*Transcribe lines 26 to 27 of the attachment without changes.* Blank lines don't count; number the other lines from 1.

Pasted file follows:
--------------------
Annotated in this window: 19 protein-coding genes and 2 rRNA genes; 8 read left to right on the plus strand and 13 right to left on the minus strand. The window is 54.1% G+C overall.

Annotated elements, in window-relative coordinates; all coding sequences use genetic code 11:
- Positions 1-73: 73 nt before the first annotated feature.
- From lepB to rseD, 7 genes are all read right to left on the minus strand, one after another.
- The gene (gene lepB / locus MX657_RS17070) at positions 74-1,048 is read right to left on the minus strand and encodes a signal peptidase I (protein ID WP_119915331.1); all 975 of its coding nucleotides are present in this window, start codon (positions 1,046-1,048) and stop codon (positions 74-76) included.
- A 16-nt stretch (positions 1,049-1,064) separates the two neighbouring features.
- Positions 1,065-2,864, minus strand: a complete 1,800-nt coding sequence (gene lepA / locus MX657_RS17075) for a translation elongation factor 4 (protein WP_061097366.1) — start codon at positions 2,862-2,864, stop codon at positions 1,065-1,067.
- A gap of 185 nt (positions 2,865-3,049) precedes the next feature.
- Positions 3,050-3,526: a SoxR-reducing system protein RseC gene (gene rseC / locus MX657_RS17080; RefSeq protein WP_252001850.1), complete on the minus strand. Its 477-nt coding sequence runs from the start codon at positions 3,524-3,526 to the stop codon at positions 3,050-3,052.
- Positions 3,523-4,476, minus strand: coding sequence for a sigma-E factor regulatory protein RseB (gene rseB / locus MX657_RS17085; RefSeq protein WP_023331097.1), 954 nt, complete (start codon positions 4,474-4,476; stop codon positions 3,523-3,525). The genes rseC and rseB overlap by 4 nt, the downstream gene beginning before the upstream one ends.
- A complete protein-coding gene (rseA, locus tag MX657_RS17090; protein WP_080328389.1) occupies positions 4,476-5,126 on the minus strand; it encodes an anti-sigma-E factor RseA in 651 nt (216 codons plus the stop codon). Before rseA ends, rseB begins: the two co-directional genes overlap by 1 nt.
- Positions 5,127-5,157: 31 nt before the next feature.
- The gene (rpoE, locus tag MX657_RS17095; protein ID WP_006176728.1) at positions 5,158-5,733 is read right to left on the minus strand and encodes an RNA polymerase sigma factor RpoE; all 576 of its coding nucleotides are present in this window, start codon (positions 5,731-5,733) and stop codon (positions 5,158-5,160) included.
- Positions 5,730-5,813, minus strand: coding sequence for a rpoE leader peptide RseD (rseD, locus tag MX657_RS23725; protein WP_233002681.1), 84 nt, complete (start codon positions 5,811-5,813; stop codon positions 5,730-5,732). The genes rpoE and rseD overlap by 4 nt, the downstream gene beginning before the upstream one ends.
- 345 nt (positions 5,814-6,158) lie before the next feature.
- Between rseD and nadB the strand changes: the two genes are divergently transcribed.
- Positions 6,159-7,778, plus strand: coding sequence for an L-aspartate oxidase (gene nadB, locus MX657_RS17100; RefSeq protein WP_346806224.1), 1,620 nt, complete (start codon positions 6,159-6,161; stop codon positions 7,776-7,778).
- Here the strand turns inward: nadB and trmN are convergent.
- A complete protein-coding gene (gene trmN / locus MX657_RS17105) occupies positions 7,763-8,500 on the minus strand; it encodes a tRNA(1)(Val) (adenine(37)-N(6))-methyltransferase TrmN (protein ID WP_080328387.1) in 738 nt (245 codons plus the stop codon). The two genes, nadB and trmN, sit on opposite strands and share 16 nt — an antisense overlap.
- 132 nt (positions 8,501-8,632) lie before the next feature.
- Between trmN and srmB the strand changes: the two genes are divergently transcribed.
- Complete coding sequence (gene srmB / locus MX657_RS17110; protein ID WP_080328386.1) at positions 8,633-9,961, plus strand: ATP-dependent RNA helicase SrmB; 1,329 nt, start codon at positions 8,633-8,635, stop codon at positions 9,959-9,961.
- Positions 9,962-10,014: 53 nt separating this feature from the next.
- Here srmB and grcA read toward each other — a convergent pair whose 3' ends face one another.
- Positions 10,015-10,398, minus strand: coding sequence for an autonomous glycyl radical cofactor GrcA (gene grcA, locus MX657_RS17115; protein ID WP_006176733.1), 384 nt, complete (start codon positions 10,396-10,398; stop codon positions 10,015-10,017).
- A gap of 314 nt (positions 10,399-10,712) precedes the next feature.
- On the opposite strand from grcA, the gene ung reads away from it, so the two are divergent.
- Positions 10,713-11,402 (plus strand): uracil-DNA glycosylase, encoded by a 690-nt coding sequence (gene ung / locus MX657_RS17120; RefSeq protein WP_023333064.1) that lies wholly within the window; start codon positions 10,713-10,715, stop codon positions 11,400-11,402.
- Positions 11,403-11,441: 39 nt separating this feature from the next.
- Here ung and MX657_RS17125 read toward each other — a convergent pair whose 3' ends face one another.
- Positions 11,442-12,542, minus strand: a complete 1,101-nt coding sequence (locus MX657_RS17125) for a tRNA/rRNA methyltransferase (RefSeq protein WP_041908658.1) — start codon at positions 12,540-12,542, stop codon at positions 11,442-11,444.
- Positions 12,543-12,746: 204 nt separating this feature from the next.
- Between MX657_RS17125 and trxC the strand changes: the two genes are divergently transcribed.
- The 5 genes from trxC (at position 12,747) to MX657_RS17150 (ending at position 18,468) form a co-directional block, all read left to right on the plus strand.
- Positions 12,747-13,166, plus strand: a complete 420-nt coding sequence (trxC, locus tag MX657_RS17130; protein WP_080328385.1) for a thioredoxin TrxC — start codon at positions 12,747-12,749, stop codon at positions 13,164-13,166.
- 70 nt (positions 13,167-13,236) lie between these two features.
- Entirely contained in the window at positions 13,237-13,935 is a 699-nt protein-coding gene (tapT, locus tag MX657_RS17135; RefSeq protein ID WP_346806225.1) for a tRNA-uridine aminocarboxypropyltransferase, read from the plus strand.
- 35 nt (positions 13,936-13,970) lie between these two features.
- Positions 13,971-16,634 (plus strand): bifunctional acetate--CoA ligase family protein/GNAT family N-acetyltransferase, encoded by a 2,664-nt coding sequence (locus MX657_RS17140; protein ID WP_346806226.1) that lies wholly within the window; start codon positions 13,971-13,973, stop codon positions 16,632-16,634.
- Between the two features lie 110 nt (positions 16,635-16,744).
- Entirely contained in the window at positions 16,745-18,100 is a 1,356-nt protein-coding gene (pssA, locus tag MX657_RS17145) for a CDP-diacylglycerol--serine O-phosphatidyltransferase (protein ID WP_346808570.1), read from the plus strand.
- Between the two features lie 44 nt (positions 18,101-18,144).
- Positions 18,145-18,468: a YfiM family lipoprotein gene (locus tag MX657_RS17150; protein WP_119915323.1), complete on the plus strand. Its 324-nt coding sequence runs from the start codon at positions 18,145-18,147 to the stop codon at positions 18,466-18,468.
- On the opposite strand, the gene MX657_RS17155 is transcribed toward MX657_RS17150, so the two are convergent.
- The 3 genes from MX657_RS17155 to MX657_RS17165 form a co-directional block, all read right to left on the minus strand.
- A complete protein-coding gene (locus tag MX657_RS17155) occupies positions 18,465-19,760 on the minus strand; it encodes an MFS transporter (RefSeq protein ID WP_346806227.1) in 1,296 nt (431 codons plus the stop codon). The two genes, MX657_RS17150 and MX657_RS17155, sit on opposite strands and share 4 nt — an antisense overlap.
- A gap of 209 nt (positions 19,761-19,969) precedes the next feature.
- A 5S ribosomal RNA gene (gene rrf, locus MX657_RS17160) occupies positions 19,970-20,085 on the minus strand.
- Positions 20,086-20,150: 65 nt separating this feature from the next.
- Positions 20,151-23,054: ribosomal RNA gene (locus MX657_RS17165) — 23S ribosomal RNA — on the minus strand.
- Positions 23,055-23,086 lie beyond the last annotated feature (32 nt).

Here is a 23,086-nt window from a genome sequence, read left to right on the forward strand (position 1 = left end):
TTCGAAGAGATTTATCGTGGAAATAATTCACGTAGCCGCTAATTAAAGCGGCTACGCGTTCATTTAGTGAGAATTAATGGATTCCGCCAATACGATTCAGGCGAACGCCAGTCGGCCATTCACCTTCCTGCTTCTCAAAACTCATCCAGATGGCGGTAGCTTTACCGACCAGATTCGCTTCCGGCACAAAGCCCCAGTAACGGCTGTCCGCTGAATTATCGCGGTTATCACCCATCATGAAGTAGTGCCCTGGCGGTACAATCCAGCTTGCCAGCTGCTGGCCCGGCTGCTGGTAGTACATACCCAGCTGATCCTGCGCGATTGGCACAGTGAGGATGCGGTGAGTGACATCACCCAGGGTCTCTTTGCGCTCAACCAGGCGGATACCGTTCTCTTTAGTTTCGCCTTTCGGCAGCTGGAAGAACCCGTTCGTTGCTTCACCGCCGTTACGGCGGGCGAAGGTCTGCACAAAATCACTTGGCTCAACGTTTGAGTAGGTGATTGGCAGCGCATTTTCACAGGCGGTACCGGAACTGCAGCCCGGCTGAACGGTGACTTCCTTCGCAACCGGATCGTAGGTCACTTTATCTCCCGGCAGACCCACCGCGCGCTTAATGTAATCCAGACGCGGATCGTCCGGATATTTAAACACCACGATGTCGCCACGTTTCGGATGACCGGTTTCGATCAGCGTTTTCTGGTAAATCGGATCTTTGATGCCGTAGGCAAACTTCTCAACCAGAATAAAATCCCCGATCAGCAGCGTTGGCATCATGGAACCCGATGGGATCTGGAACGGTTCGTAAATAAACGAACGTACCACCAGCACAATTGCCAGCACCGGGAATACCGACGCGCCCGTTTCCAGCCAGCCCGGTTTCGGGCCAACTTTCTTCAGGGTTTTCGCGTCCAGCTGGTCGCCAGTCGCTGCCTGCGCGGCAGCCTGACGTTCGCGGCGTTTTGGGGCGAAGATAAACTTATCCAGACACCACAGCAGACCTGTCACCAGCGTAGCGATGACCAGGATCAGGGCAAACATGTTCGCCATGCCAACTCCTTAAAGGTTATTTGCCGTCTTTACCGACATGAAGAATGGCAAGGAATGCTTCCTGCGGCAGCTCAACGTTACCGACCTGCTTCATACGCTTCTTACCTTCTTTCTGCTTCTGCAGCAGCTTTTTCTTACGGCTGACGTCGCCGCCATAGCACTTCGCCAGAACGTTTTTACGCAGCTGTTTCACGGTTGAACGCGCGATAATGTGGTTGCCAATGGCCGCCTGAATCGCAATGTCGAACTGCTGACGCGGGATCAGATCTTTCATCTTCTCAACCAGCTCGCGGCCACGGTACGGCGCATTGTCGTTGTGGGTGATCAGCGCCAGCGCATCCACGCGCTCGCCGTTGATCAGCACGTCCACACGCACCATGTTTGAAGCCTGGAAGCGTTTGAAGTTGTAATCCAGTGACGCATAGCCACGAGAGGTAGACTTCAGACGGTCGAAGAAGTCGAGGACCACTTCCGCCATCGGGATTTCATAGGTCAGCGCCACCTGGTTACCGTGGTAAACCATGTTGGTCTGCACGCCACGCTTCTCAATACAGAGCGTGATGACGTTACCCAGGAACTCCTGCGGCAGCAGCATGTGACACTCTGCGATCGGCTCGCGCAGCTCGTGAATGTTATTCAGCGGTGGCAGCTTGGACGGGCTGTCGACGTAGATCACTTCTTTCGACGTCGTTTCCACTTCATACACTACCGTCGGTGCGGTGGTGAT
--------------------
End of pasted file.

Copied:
- A gap of 314 nt (positions 10,399-10,712) precedes the next feature.
- On the opposite strand from grcA, the gene ung reads away from it, so the two are divergent.